I changed my currency, went through customs, bought my duty-free – a memory stick for my camera and some lollies for the trip. Then we boarded. I had my exit row by the window and watched with jaded eyes as the plane filled. Soon the vacant seat beside me was snapped up, and then we were taxiing down the runway and taking off on time to the minute – very rare in my experience.

The night went by. I watched The Artist, a very clever movie and entertaining in its own way but a strange viewing experience for those unused to silent films. The French guy who won the best actor Oscar gave an irresistible and very likeable performance whatever his name is.

The plane droned on. I slept. Fitfully. The lights came on, breakfast arrived, and I passed up the Nasi Lemak I couldn’t face at 5am and instead had the soggy scrambled eggs. It was dark outside still when we touched down, 30 minutes early, yippee – that’s a good flight in my book. I bought a bottle duty-free, had no dramas in immigration, collected my bag and strolled out to discover that here I was really, in KL finally.

Chaos tamed

If you haven’t figured out by now, I’m back from my lightning trip to KL. It was a chaotic, absolutely full-on, but successful trip.

I headed off last Wednesday on the 10am flight. I had an exit row to myself so was able to stretch out listening to my music or books. As on most flights I found myself flit between ennui and discomfort, though not as bad as some. The plane zoomed, insulated from me by the big noise cancelling headphones on my ears, the flight attendants wheeled trolleys up and down the plane while I supped on snakes and shifted from seat to seat. Once, somewhere between the north coast of Australia and Indonesia I looked out the window to find a tiny, pretty looking island ringed almost entirely by a sandbar emerging from the blue waters. It was a pleasant distraction.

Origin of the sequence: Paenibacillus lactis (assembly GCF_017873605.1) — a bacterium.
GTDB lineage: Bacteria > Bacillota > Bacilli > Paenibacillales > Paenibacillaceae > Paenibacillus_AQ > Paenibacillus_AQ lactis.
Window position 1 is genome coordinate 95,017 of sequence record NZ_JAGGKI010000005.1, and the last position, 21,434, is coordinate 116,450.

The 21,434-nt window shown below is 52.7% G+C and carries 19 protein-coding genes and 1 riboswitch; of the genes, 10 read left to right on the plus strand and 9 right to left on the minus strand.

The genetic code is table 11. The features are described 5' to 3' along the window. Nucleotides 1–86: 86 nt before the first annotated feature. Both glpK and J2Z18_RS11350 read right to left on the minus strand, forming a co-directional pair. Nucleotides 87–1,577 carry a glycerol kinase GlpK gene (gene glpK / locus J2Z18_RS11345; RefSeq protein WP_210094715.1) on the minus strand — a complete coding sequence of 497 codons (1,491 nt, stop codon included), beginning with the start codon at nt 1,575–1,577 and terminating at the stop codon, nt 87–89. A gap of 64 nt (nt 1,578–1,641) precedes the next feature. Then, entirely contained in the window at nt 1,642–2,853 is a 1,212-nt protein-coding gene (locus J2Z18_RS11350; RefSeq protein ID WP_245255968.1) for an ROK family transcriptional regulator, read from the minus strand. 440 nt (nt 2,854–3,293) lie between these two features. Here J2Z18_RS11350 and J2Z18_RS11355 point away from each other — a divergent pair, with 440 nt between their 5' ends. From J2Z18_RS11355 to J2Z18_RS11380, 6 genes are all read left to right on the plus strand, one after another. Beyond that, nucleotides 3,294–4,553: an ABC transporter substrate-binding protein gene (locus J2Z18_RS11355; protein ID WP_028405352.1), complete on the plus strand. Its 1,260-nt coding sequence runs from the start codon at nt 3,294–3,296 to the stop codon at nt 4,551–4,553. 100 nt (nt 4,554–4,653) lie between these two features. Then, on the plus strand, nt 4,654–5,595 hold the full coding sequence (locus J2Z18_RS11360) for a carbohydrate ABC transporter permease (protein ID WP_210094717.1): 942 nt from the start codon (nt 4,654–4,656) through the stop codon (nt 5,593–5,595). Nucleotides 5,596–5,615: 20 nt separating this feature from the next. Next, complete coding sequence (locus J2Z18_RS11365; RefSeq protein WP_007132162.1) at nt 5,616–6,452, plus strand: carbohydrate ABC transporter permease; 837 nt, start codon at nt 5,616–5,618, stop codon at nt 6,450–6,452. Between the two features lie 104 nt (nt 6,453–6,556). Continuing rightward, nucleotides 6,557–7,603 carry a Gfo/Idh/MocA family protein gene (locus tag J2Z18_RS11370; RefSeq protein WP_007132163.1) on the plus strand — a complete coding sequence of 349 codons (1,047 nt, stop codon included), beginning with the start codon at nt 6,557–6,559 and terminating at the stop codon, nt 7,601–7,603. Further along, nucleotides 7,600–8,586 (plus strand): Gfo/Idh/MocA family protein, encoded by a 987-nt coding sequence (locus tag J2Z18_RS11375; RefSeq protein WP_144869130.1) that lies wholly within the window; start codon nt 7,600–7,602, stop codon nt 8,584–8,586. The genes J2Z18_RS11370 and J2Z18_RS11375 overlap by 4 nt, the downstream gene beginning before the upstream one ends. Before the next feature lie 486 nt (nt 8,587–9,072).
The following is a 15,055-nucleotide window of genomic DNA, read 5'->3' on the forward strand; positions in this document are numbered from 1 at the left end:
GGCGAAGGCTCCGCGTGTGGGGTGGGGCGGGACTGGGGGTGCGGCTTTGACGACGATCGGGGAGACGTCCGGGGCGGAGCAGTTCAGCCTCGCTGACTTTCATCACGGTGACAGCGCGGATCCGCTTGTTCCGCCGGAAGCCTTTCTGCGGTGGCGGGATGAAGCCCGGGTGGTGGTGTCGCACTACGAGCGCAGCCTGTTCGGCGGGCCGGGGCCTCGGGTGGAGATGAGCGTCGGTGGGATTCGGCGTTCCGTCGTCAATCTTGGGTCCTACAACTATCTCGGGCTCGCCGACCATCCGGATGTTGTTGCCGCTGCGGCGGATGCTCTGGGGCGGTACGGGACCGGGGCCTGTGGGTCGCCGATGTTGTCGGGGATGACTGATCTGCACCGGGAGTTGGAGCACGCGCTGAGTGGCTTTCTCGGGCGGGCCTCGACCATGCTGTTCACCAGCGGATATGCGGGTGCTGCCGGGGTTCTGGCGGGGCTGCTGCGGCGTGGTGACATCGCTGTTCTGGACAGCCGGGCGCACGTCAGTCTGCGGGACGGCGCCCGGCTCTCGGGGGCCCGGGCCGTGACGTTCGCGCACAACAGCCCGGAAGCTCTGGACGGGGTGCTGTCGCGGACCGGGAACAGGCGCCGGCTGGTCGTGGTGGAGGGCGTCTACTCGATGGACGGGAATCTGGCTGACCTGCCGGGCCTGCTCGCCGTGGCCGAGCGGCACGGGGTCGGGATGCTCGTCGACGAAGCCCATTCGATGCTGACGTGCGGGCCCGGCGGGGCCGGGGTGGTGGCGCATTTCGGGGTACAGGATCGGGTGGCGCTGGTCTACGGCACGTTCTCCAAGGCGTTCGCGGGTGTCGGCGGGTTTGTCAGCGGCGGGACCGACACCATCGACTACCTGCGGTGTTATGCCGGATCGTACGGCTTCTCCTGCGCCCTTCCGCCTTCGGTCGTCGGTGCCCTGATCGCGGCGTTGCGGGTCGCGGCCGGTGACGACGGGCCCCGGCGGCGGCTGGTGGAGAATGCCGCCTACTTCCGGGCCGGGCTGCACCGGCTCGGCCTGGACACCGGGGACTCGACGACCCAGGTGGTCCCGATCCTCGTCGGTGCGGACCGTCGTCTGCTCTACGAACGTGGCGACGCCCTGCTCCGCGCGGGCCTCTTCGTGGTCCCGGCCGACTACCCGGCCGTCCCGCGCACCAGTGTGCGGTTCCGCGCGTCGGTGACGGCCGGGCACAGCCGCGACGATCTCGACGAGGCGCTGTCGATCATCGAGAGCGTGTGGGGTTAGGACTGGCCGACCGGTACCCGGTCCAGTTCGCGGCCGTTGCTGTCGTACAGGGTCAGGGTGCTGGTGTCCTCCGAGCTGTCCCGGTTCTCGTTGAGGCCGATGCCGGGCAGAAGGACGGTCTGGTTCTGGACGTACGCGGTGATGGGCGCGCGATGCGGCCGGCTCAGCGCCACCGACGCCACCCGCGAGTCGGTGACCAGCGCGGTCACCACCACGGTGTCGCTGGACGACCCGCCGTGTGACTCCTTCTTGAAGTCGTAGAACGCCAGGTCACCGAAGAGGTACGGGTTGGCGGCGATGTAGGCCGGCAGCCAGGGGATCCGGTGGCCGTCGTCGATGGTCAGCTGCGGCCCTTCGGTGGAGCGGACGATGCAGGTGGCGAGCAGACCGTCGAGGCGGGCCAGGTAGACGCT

I arrived late afternnon and made my way to Whisky’s condo in Bangsar. He joined me soon after and with a fond reunion and a drink under our belt we headed off for dinner across the road. The food was fine, the conversation interesting, and it was not too late by the time we returned to his place. We sat down and talked some more and after half a bottle of 18 year old Glenfiddich hit the sack. I was bushed.

Next day was the first day in the office. Didn’t know what to expect and figured I’d just go with the flow. Had about 7 meetings through the day with about 11 different people asking them questions about what they do, how they do it, what they want and so on, while I made scribbled, cryptic notes. There was a lot to take in, but I was reasonably happy come the end of the day that it hadn’t got away from me.

I’d been due to have a much needed haircut in Melbourne and failing that I popped across to the local mall to get a cut. just the same I told her, just shorter. I came out looking a little like Jerry Seinfeld when he got his neat haircut. I mussed it best I could, but it wasn’t working.

Whenever I travel I normally feel out of sorts for about 24 hours. The act of flying any distance seems to mess with my metabolism, with the result that I felt bloated and musclebound. Normally a day of sedate living – light on the food, the appropriate amount of sleep, some moderate activity – will see me right. That didn’t happen in KL, and I guess, in hindsight, never was.

Whisky was keen to catch up and make the most of our short time together, and I was too. I fully expected some big times, and was up for it, mentally at least.

Thursday night we went further afield and had dinner at some cool looking joint under the stars. The food was ok without being supreme, but I wasn’t particularly hungry in any case. Still, a couple of beers, a couple of wines, and a mojito kept me in the game.

From there we wandered on. Whisky wanted to take me to one of the hostess bars, and I was keen – from a cultural perspective – to check them out. We found a road lined either side by these bars. We walked up and down and then went into one. We were shown a table, and then were joined by a young Chinese Malaysian girl. Her job basically is to entertain us, and ultimately to encourage us to buy more drinks. That’s the theory.